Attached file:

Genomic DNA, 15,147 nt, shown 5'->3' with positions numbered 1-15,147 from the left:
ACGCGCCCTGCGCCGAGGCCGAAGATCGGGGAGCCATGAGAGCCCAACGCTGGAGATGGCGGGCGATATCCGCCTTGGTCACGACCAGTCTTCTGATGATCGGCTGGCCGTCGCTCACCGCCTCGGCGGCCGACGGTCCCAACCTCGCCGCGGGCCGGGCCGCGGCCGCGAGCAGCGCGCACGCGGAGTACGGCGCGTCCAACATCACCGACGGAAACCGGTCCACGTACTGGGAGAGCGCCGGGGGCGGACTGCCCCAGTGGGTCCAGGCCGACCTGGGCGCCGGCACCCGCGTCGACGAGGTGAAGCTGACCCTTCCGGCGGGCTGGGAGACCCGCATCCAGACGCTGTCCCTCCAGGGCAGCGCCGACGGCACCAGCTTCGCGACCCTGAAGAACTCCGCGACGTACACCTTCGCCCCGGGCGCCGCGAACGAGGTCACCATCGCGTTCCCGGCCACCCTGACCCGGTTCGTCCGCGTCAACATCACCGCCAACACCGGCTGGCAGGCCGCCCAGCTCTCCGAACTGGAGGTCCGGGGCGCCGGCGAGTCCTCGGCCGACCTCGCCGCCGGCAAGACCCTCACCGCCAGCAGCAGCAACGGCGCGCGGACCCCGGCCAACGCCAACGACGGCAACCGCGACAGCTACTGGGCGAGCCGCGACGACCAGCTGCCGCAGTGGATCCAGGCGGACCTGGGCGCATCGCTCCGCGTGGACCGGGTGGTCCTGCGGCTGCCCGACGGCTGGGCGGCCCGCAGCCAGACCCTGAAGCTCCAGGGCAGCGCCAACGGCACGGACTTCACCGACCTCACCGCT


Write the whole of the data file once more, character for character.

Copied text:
Genomic DNA, 15,147 nt, shown 5'->3' with positions numbered 1-15,147 from the left:
ACGCGCCCTGCGCCGAGGCCGAAGATCGGGGAGCCATGAGAGCCCAACGCTGGAGATGGCGGGCGATATCCGCCTTGGTCACGACCAGTCTTCTGATGATCGGCTGGCCGTCGCTCACCGCCTCGGCGGCCGACGGTCCCAACCTCGCCGCGGGCCGGGCCGCGGCCGCGAGCAGCGCGCACGCGGAGTACGGCGCGTCCAACATCACCGACGGAAACCGGTCCACGTACTGGGAGAGCGCCGGGGGCGGACTGCCCCAGTGGGTCCAGGCCGACCTGGGCGCCGGCACCCGCGTCGACGAGGTGAAGCTGACCCTTCCGGCGGGCTGGGAGACCCGCATCCAGACGCTGTCCCTCCAGGGCAGCGCCGACGGCACCAGCTTCGCGACCCTGAAGAACTCCGCGACGTACACCTTCGCCCCGGGCGCCGCGAACGAGGTCACCATCGCGTTCCCGGCCACCCTGACCCGGTTCGTCCGCGTCAACATCACCGCCAACACCGGCTGGCAGGCCGCCCAGCTCTCCGAACTGGAGGTCCGGGGCGCCGGCGAGTCCTCGGCCGACCTCGCCGCCGGCAAGACCCTCACCGCCAGCAGCAGCAACGGCGCGCGGACCCCGGCCAACGCCAACGACGGCAACCGCGACAGCTACTGGGCGAGCCGCGACGACCAGCTGCCGCAGTGGATCCAGGCGGACCTGGGCGCATCGCTCCGCGTGGACCGGGTGGTCCTGCGGCTGCCCGACGGCTGGGCGGCCCGCAGCCAGACCCTGAAGCTCCAGGGCAGCGCCAACGGCACGGACTTCACCGACCTCACCGCT